Posted by: Harold Ennulat | January 28, 2010

PLC Programming Approaches

 Do you start with a written functional description? Do you sometimes just program by looking at the output and then work backwards till you get that output to do what it needs to do? Or do you ever use program modeling tools?  Lets find out!  Click here to take  a one question survey and read on.          

I’ve now read about finite state logic and tools such as StateWorks and SPLatBasic, S88 and tools like ControlDraw, Executable Unified Modeling Language, SFC, FBD, IEC 61131-3 and others, with many offering some level of modeling that can be directly implemented sometimes without writing additional code it is claimed. And yet usage is still limited.      

A collage of UML diagrams


Part of the difficulty in using modeling tools is that they are not integrated into the controls programming tools, so they require translations to go from the modeling tool to the controls platform of choice. Some of the modeling tools are hardware specific running only on a PC for example.           

Another difficulty is that for process jobs at least we already use the P&ID drawings or a machine layout drawing as a process model. Using another process modeling tool on top of that just adds another layer whose value is diminished.            

In the industries that I’ve worked, it is common to write functional descriptions only when the client wants to review what we are proposing to write. Programs are typically either written using code from a similar project, often provided by the client, or by blocking it out and then coding the blocks. In addition to writing either a function description or blocking out the code requirements, I will typically write an outline of all the functions and sub functions needed and place this in the program itself as the beginning of an outline that serves as a reminder of what I’m trying to do. At the end of the project I have a series of these outlines which are left to aide subsequent readers, including myself, in understanding how the program is organized with descriptions of what each function is doing.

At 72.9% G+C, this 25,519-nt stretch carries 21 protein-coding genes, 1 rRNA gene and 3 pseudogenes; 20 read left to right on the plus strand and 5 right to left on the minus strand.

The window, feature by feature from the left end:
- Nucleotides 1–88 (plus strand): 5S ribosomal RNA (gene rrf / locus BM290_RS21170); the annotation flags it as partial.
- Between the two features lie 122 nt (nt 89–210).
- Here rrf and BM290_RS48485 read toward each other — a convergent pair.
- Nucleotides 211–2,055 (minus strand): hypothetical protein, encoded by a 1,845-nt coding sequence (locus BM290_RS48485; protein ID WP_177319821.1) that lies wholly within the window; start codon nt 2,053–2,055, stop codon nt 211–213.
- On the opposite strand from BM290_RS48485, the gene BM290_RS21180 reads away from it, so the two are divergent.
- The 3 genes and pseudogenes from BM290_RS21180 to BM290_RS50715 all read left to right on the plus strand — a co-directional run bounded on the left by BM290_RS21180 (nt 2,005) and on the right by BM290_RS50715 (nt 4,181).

The blocking method of programming and general practice of writing modular code works pretty well but it can be error prone as well as being written differently by each engineer that implements such code. Also because much of the code is custom the development effort is high. The idea of using standard tools and code reuse is attractive to keep development efforts down.            

In short, the level of modeling we do is limited to blocking out the code or sometimes writing a functional description at the most. At the end of the day none of this survives past the end of the project typically unless this is encapsulated in the code itself. Even then it is difficult for anyone but a programmer or technician to examine… it is difficult to share…            

The need for a modeling tool that everyone can understand at a high level that allows drilling down right to actual executable PLC code is still much needed.  The suggestion that I make is for those who are developing such tools to work together with the PLC manufacturers to get their product integrated in to the PLC and controller development environments.  At least this is what I would like to see happen as an end user.          

Updated: 1/29/2010  11:00 am  |  Created 1/28/2010



  1. Click on the link (that should appear on the right of this comment) to see the post containing the survey results.

    Updated 2/4/2010 11:49 am  | Created 2/2/2010 

  2. […] The busiest day of the year was February 3rd with 124 views. The most popular post that day was PLC Programming Approaches. […]

  3. Reblogged this on Industrial Training.

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